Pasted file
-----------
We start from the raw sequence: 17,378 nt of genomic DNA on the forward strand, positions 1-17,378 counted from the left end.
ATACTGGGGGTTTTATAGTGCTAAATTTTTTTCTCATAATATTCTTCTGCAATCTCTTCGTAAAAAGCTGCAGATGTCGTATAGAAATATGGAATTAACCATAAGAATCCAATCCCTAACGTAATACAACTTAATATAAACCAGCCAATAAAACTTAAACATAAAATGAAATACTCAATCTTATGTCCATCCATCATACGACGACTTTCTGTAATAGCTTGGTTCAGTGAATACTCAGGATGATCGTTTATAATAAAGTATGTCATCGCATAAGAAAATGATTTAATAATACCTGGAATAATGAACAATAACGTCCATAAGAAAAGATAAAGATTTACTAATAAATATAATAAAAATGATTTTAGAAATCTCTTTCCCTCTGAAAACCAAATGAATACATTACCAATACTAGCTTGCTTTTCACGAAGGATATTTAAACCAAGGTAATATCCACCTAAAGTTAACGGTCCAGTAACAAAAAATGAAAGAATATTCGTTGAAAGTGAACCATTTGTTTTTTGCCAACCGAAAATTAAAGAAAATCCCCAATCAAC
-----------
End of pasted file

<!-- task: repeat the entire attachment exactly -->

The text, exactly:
We start from the raw sequence: 17,378 nt of genomic DNA on the forward strand, positions 1-17,378 counted from the left end.
ATACTGGGGGTTTTATAGTGCTAAATTTTTTTCTCATAATATTCTTCTGCAATCTCTTCGTAAAAAGCTGCAGATGTCGTATAGAAATATGGAATTAACCATAAGAATCCAATCCCTAACGTAATACAACTTAATATAAACCAGCCAATAAAACTTAAACATAAAATGAAATACTCAATCTTATGTCCATCCATCATACGACGACTTTCTGTAATAGCTTGGTTCAGTGAATACTCAGGATGATCGTTTATAATAAAGTATGTCATCGCATAAGAAAATGATTTAATAATACCTGGAATAATGAACAATAACGTCCATAAGAAAAGATAAAGATTTACTAATAAATATAATAAAAATGATTTTAGAAATCTCTTTCCCTCTGAAAACCAAATGAATACATTACCAATACTAGCTTGCTTTTCACGAAGGATATTTAAACCAAGGTAATATCCACCTAAAGTTAACGGTCCAGTAACAAAAAATGAAAGAATATTCGTTGAAAGTGAACCATTTGTTTTTTGCCAACCGAAAATTAAAGAAAATCCCCAATCAAC